Bacteria, 15; border line between plants and animals, 15; most bacteria not harmful, 15; a few cause disease, 15; how they multiply, 15; parasitic and non-parasitic kinds, 17; how a kind normally harmless may become harmful, 18; effect of the bacteria on the host, 18; methods of dissemination, 18; Protozoa, 19; Amoeba, 19; its lack of special organs, 19; where it lives, 19; growth and reproduction, 19; Classes of Protozoa, 20; the amoeba-like forms, 20; the flagellate forms, 20; importance of these, 21; the ciliated forms, 22; the Sporozoa or spore-forming kinds, 22; these most important, 23; abundance, 23; adaptability, 23; common characters, 24; ability to resist unfavorable conditions, 24.



Ticks, 26; general characters, 27; mouth-parts, 27; habits, 27; life-history, 27; Ticks and disease, 28; Texas fever, 28; its occurrence in the north, 28; carried by a tick, 29; loss and methods of control, 31; other diseases of cattle carried by ticks, 31; Rocky Mountain spotted fever, 32; its occurrence, 32; probably caused by parasites, 32; relation of ticks to this disease, 33; Relapsing Fever, 33; its occurrence, 34; transmitted by ticks, 34; Mites, 35; Face-mites, 35; Itch-mites, 36; Harvest-mites, 37.



Numbers, 40; importance, 41; losses caused by insects, 41; loss of life, 42; The flies, 43; horse-flies, 43; stable-flies, 44; surra, 45; nagana, 45; black-flies, 46; punkies, 46; screw-worm flies, 47; blow-flies, 48; flesh-flies, 48; fly larvae in intestinal canal, 49; bot-flies, 50; Fleas, 52; jigger-flea, 53; Bedbugs, 54; Lice, 54; How insects may carry disease, 55; in a mechanical way, 55; as one of the necessary hosts of the parasite, 56.



The old attitude toward the house-fly, 57; its present standing, 58; reasons for the change, 58; Structure, 59; head and mouth-parts, 60; thorax and wings, 61; feet, 62; How they carry bacteria, 62; Life-history, 63; eggs, 63; ordinarily laid in manure, 63; other places, 63; habits of the larvae, 64; habits of the adults, 64; places they visit, 65; Flies and typhoid, 65; patients carrying the germs before and after they have had the disease, 65; how the flies get these on their body and distribute them, 66; results of some observations and experiments, 66; Flies and other diseases, 68; flies and cholera, 68; flies and tuberculosis, 69; possibility of their carrying other diseases, 70; Fighting flies, 71; screens not sufficient, 71; the larger problem, 71; the manure pile, 72; outdoor privies, 72; garbage can, 72; cooeperation necessary, 72; city ordinances, 73; an expert's opinion of the house-fly, 73; Other flies, 75; habits of several much the same but do not enter house as much, 75; the small house-fly, 75; stable-flies, 75; these may spread disease, 75.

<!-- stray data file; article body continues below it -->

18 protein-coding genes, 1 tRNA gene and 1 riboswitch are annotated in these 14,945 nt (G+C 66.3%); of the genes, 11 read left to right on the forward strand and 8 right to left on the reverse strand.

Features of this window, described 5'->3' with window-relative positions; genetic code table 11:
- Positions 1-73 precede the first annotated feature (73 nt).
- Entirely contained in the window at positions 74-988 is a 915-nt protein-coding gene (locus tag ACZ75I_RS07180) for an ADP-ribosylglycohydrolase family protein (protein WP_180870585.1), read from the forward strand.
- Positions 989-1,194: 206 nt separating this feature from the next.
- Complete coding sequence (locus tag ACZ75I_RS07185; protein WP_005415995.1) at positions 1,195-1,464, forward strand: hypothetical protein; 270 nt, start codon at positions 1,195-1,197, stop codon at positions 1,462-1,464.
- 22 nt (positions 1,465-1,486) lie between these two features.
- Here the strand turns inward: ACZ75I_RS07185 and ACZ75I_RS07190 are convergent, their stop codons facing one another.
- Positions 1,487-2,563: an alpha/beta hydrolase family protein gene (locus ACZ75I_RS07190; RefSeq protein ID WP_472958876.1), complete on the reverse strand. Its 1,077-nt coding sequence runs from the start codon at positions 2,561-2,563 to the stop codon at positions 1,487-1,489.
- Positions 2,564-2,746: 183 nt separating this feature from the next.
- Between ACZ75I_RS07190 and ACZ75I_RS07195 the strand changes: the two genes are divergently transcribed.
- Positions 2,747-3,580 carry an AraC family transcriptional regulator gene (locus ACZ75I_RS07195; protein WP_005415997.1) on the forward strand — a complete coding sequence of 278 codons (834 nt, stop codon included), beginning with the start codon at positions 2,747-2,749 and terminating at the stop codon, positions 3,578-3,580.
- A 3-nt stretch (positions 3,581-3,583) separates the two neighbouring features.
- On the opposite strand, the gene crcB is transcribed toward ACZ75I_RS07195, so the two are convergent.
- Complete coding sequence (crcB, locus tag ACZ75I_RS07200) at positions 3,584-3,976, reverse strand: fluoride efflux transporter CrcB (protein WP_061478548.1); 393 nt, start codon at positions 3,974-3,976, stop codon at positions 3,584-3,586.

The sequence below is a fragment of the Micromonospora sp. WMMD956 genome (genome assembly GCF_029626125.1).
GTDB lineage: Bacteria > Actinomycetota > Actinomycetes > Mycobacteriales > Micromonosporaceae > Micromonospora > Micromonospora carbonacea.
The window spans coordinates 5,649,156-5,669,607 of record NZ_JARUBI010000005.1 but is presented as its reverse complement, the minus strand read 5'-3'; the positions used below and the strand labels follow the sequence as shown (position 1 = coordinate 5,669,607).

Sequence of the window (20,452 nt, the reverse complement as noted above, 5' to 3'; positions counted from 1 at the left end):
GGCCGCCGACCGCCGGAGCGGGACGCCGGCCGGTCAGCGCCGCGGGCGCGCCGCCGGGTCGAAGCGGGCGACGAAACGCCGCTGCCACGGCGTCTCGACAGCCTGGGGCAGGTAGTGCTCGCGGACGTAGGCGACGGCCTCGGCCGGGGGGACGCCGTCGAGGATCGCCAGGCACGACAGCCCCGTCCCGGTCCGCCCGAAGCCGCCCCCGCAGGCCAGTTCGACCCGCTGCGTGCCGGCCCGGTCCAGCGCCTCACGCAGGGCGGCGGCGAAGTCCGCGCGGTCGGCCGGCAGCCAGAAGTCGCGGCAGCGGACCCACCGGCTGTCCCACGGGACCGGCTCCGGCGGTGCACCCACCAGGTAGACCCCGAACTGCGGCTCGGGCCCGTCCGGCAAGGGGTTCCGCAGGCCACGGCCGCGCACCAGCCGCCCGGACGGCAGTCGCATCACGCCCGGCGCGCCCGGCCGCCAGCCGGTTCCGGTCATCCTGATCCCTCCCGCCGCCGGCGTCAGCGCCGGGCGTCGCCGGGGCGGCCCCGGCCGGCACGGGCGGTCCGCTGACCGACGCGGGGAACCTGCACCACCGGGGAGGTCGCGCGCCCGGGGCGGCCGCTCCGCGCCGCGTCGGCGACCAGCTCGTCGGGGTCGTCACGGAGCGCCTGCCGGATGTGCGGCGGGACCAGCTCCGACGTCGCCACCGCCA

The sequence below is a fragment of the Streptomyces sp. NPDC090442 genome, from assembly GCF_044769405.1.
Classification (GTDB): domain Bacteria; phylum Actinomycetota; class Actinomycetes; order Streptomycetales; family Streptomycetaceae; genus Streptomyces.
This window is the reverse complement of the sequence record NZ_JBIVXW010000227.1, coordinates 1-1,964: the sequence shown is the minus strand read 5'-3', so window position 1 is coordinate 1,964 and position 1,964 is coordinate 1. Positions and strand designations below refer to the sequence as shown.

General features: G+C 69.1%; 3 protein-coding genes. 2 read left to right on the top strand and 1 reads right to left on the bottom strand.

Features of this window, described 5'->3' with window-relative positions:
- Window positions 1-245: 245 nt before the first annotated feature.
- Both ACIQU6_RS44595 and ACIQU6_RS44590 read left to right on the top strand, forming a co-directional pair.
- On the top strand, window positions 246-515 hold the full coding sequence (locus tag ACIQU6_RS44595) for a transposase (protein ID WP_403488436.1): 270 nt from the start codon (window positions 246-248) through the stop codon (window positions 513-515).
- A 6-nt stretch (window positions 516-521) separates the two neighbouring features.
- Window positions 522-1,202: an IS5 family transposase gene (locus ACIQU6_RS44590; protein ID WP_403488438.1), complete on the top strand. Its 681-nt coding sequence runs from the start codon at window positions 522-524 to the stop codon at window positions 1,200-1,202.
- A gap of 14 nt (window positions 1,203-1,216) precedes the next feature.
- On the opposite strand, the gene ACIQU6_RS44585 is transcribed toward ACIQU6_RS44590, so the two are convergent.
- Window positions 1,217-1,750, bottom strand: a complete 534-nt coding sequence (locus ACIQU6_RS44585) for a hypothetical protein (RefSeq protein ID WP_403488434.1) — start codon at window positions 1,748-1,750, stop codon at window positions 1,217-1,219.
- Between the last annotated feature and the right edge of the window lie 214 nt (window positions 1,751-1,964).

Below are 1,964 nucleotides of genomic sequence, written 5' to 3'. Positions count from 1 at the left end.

Numbers, 76; interest and importance, 76; eggs, 77; always in water, 77; time of hatching, 77; Larvae, 78; live only in water, 78; head and mouth-parts of larvae, 78; what they feed on, 78; breathing apparatus, 79; growth of the larvae, 80; Pupae, 80; active but takes no food, 80; breathing tubes, 80; how the adult issues, 81; The Adult, 81; male and female, 81; how mosquitoes "sing" and how the song is heard, 82; the palpi, 82; The Mouth-parts, 83; needles for piercing, 83; How the mosquito bites, 84; secretion from the salivary gland, 84; why males cannot bite, 84; blood not necessary for either sex, 84; The Thorax, 85; the legs, 85; the wings, 85; the balancers, 85; the breathing pores, 86; The abdomen, 86; The digestive system, 86; The salivary glands, 87; their importance, 87; effects of a mosquito bite, 87; probable function of the saliva, 88; How mosquitoes breathe, 89; Blood, 90; in body cavity, 90; heart, 90; Classification, 91; Anopheles, 91; distinguishing characters, 92; eggs, 92; where the larvae are found, 93; Yellow fever mosquito, 94; its importance, 94; the adult, 95; habits, 95; habits of the larvae, 95; Other species, 96; some in fresh water, others in brackish water, 96; Natural enemies of mosquitoes, 97; how natural enemies of mosquitoes control their numbers, 98; mosquitoes in Hawaii, 98; Enemies of the adults, 99; Enemies of the larvae and pupae, 100; Fighting mosquitoes, 101; fighting the adult, 102; Fighting the larvae, 103; domestic or local species, 104; draining and treating with oil, 104; combatting salt-marsh species by draining, 105; by minnows or oil, 105.